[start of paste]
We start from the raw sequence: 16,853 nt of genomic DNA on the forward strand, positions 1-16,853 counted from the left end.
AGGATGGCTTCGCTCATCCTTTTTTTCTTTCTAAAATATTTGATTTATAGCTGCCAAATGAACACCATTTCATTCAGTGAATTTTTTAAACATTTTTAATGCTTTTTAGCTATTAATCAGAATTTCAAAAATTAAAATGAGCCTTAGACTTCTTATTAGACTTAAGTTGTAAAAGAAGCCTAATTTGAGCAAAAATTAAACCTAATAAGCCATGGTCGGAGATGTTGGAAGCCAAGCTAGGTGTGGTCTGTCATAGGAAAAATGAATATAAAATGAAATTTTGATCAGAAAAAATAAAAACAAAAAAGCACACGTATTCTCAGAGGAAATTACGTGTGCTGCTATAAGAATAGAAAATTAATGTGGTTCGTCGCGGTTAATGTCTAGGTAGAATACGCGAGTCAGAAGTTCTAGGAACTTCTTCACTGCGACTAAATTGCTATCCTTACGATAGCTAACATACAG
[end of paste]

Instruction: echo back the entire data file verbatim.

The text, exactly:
We start from the raw sequence: 16,853 nt of genomic DNA on the forward strand, positions 1-16,853 counted from the left end.
AGGATGGCTTCGCTCATCCTTTTTTTCTTTCTAAAATATTTGATTTATAGCTGCCAAATGAACACCATTTCATTCAGTGAATTTTTTAAACATTTTTAATGCTTTTTAGCTATTAATCAGAATTTCAAAAATTAAAATGAGCCTTAGACTTCTTATTAGACTTAAGTTGTAAAAGAAGCCTAATTTGAGCAAAAATTAAACCTAATAAGCCATGGTCGGAGATGTTGGAAGCCAAGCTAGGTGTGGTCTGTCATAGGAAAAATGAATATAAAATGAAATTTTGATCAGAAAAAATAAAAACAAAAAAGCACACGTATTCTCAGAGGAAATTACGTGTGCTGCTATAAGAATAGAAAATTAATGTGGTTCGTCGCGGTTAATGTCTAGGTAGAATACGCGAGTCAGAAGTTCTAGGAACTTCTTCACTGCGACTAAATTGCTATCCTTACGATAGCTAACATACAG